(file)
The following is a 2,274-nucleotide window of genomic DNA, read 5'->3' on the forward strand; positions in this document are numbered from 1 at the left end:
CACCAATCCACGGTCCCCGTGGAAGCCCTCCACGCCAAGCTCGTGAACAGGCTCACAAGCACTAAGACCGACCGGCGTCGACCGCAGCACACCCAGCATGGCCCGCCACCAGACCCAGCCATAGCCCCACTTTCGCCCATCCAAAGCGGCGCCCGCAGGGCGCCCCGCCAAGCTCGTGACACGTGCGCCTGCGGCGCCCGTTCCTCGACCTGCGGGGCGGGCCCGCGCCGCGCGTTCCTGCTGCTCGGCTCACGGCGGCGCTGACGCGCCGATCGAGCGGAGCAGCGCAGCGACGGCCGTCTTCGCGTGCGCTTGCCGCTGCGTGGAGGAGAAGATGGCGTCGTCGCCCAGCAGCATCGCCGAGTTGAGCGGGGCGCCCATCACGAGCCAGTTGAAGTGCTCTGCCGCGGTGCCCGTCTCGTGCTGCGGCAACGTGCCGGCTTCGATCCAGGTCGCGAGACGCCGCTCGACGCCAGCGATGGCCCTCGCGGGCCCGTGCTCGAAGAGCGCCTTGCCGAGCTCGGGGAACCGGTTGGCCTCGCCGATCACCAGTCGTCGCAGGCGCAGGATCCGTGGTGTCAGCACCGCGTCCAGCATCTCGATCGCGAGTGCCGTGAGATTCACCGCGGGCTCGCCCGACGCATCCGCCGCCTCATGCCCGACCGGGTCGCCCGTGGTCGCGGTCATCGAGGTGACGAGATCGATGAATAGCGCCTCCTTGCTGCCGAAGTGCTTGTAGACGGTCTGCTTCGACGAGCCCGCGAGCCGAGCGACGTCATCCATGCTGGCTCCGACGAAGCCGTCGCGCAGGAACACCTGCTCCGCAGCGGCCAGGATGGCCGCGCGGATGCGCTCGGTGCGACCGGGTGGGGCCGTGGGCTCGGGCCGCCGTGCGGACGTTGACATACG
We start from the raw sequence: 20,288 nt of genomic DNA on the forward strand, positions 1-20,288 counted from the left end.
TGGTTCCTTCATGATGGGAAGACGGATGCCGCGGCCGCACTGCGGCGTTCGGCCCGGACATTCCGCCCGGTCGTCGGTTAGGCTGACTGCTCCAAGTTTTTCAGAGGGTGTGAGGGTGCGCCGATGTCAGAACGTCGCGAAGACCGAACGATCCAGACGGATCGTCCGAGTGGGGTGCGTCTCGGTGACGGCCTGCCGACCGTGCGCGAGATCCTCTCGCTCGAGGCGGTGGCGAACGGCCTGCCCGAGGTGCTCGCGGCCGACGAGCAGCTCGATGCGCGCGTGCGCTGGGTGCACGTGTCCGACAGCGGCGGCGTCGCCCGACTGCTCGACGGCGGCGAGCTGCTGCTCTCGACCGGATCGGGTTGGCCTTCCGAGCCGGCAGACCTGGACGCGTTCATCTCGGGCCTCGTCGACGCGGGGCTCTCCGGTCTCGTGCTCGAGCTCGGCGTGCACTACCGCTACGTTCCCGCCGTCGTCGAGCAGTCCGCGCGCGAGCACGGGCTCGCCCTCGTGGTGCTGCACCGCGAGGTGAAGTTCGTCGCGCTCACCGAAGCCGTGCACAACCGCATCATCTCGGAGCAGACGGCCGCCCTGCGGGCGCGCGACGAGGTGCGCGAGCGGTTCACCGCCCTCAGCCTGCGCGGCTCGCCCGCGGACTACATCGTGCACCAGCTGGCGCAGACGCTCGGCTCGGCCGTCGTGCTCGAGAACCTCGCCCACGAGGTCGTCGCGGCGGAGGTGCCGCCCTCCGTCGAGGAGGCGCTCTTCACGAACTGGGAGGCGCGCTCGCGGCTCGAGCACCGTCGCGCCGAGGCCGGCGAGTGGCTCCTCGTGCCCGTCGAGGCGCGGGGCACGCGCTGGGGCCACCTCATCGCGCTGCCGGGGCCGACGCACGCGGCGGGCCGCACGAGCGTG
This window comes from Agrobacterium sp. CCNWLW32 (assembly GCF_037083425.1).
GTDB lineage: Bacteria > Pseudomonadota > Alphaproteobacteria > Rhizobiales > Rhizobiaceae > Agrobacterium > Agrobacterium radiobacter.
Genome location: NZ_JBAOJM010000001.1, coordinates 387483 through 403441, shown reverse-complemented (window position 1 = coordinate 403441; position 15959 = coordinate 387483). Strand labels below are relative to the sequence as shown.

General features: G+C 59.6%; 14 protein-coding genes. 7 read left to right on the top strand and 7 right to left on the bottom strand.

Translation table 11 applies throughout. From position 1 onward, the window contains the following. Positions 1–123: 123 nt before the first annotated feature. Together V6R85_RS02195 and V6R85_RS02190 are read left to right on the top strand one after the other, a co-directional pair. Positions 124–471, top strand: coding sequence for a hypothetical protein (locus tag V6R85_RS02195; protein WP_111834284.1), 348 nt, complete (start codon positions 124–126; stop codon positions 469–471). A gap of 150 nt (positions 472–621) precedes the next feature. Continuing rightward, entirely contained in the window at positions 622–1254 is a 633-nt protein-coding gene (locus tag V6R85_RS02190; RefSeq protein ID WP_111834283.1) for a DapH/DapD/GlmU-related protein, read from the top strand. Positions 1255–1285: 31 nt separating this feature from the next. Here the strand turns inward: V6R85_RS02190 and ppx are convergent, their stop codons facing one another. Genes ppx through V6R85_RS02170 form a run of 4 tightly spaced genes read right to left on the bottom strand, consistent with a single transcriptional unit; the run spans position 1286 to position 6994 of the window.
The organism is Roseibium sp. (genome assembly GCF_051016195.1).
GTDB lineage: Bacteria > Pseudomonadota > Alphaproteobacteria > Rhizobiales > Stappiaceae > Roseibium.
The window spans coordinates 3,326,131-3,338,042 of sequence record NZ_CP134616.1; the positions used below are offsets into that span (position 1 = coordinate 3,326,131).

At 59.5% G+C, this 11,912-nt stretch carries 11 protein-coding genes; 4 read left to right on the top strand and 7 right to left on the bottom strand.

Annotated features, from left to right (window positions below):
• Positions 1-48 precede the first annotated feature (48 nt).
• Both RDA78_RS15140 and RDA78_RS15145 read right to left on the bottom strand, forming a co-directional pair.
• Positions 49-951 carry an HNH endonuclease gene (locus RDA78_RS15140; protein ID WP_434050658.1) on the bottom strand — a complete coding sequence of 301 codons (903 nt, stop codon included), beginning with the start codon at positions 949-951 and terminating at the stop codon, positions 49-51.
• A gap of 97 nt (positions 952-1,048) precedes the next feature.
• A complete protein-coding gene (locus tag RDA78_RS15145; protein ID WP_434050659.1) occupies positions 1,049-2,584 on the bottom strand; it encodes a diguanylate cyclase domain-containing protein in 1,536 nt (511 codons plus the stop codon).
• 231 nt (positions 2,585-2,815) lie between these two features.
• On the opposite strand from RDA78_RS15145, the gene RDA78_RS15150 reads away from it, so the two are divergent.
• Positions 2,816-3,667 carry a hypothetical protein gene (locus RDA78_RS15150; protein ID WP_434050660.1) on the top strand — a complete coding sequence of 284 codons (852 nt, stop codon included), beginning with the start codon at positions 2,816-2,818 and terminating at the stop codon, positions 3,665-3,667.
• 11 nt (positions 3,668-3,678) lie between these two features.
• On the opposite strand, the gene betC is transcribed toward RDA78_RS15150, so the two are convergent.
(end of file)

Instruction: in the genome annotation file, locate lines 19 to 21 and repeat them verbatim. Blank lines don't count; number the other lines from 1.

• A complete protein-coding gene (locus tag RDA78_RS15145; protein ID WP_434050659.1) occupies positions 1,049-2,584 on the bottom strand; it encodes a diguanylate cyclase domain-containing protein in 1,536 nt (511 codons plus the stop codon).
• 231 nt (positions 2,585-2,815) lie between these two features.
• On the opposite strand from RDA78_RS15145, the gene RDA78_RS15150 reads away from it, so the two are divergent.